Map of Burundi Gitega

Burundi 2005


According to ehistorylib, in 2005, Burundi had a population of around 6 million people, with the majority being of Hutu ethnicity (84%), followed by Tutsi (15%) and other ethnicities (1%). The economy of Burundi was largely based on subsistence agriculture and the export of agricultural products such as coffee, tea and cotton. It also relied heavily on foreign aid from countries such as Belgium, France and the United States. Burundi’s foreign relations were mainly focused on East Africa where it had close ties with its neighbours such as Rwanda, Tanzania and Uganda. With regards to politics in 2005, Burundi was a presidential republic led by President Domitien Ndayizeye who sought to improve the country’s economic situation through investment in infrastructure and education. He also advocated for increased regional integration through the establishment of the East African Community (EAC).

Yearbook 2005

Burundi 2005

Burundi. After a bloody civil war and a protracted peace process, Burundi’s situation in 2005 looked brighter than ever before. A new constitution establishing a fair division of power between the ethnic majority of Hutu and the minority Tutsi was adopted by a large majority in a referendum in February, after which general elections were held in the spring. The democratically executed elections gave the former rebel movement Democratic Defense Forces (FDD) political power at all levels. The party, which in a short time has been transformed from an armed hutumilis, won in 75 of 129 municipalities, gained its own majority in the National Assembly and 30 of the 34 seats in the indirectly elected Senate. Finally, FDD leader Pierre Nkurunziza was elected president. He formed a government that, in accordance with the new constitution, contained as many Hutus as Tutsis. Several key positions were awarded to the FDD, whose great successes were partly attributed to the fact that despite its past as a radical Hut nationalist, the party managed to attract a large number of Tutsis. Seven of the 20 ministerial posts went to women.

In accordance with the peace agreement and the constitution, a new army and a new police force began to be built with the aim of achieving ethnic balance. The Tutsi minority’s control of the security forces has previously made all peace attempts impossible.

However, the violence continued, albeit on a limited scale, as the last remaining hutumilis, the National Liberation Forces (FNL), refused to recognize the new government and lay down its weapons.

According to countryaah, Gitega is the capital and one of the major cities within the country of Burundi. The International Monetary Fund and the World Bank depreciated USD 1.5 billion of Burundi’s foreign debt. The country was thus estimated to save $ 40-50 million annually and promised to invest this money on health care and education.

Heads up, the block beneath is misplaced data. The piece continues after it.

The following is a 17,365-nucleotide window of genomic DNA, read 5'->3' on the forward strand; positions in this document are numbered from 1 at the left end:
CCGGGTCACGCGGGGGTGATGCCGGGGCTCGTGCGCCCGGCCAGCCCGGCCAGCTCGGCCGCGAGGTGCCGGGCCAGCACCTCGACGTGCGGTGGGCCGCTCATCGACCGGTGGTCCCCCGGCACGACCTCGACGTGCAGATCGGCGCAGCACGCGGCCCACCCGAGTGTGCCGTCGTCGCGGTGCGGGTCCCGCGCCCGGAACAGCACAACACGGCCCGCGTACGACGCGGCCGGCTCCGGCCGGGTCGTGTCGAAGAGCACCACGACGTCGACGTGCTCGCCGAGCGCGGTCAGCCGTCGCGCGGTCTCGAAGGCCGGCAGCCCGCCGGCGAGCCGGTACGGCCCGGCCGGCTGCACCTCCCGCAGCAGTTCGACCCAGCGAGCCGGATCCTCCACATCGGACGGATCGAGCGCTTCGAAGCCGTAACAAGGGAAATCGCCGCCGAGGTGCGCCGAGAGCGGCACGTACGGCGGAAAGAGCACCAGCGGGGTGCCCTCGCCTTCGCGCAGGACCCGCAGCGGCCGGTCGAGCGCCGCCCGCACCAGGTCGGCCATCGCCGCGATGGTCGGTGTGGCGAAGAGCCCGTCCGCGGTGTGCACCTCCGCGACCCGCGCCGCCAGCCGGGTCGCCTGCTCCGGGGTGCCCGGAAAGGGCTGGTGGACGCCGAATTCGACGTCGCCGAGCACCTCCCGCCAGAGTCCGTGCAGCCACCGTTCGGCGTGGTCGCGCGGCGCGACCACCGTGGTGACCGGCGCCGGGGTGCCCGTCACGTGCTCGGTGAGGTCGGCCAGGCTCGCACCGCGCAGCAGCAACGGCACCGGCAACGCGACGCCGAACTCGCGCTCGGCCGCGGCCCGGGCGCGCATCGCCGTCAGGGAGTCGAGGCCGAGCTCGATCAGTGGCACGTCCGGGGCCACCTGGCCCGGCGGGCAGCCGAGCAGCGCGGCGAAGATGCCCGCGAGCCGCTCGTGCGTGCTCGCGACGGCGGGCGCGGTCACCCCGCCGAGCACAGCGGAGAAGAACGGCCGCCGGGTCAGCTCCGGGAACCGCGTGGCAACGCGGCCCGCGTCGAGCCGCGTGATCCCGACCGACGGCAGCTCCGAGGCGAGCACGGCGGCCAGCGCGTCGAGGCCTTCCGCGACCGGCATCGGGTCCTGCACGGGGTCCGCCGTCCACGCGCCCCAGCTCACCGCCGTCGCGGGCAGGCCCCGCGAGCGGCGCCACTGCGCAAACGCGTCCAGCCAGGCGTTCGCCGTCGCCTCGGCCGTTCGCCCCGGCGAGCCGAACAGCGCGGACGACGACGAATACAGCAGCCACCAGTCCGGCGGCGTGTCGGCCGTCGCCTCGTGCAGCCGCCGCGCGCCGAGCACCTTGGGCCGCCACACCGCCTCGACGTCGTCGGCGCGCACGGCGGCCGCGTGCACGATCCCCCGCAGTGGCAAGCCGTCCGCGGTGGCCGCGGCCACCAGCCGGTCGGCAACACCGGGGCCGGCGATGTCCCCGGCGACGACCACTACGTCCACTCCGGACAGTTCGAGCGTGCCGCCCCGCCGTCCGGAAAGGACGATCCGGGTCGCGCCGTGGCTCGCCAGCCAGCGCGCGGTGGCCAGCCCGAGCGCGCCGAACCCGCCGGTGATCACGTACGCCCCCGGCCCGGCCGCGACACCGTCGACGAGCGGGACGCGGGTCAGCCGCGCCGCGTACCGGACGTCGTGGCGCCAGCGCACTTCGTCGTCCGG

• Also see for how the acronym BI stands for the country of Burundi and other meanings of this two-letter abbreviation.

Map of Burundi Gitega


After ten years of civil war and a peace agreement signed on August 28, 2000 in Arusha, Tanzania, between then Tutsi president P. Buyoya and the leaders of Hutu rebel parties and armed groups, a final new ceasefire agreement was signed in Dār es-Salām, Tanzania, in November 2003 between the main Hutu rebel party Conseil national pour la défense de la démocratie Forces de défense de la démocratie (CNDD-FDD) headed by P. Nkurunziza and the transitional government led by Hutu President D. Ndayizeye of the Front pour la démocratie au Burundi (FRODEBU). The 2003 agreement, preceded a few weeks by the political and military agreement on the division of powers between the two parties (October), managed to give greater substance to the phase of political transition launched in 2000 and aimed at organizing democratic elections and ensuring adequate representation of the Hutu.

In 2005, the long transitional phase opened after the signing of the peace accords in August 2000 came to an end. In February the constitutional referendum was approved with about 92 % of the consensus from Burundians, who flocked to the polls en masse. All the articles of the new Constitution were inspired by the principle of a more equitable distribution of power between the Hutu majority and the Tutsi minority. Government, National Assembly and major public companies of the Burundi would have been composed of a maximum of 60 % of Hutu and 40% of Tutsi. Three representatives of the Twa ethnic group would have participated by right in the National Assembly and the Senate, both bodies for which the minimum threshold of 30 % of women was envisaged. In the workforce of the police and army no ethnic group could exceed 50 % of the workforce. The president was elected by universal suffrage (with the exception of the first president of the post transitional phase elected by the two joint chambers). In June the administrative elections recorded the success of the CNDD-FDD (57 % of the votes), a success confirmed the following month in the first multi-party legislative elections since 1993. On this occasion the CNDD-FDD won again the 57% of the votes, while the FRODEBU 21.68 % and the Union pour le progrès national (UPRONA), the Tutsi party hegemonic in the country until the end of the 1980s, 7.17 %. In August, the leader of the CNDD-FDD Nkurunziza, the only candidate, was elected president by the two chambers by a very large majority.

Although threatened by the guerrillas of the Hutu faction opposed to the agreements, the Forces nationales de libération (FLN), responsible for the massacre of 160 Congolese Tutsis in the refugee camp of Gatumba (August 2004), seemed to be starting a possible pacification that allowed the return to Burundi of refugees from Tanzania, about 90,000 in 2004 and many more in 2005 thanks to the repatriation plan developed by the United Nations High Commissioner for Refugees (UNHCR).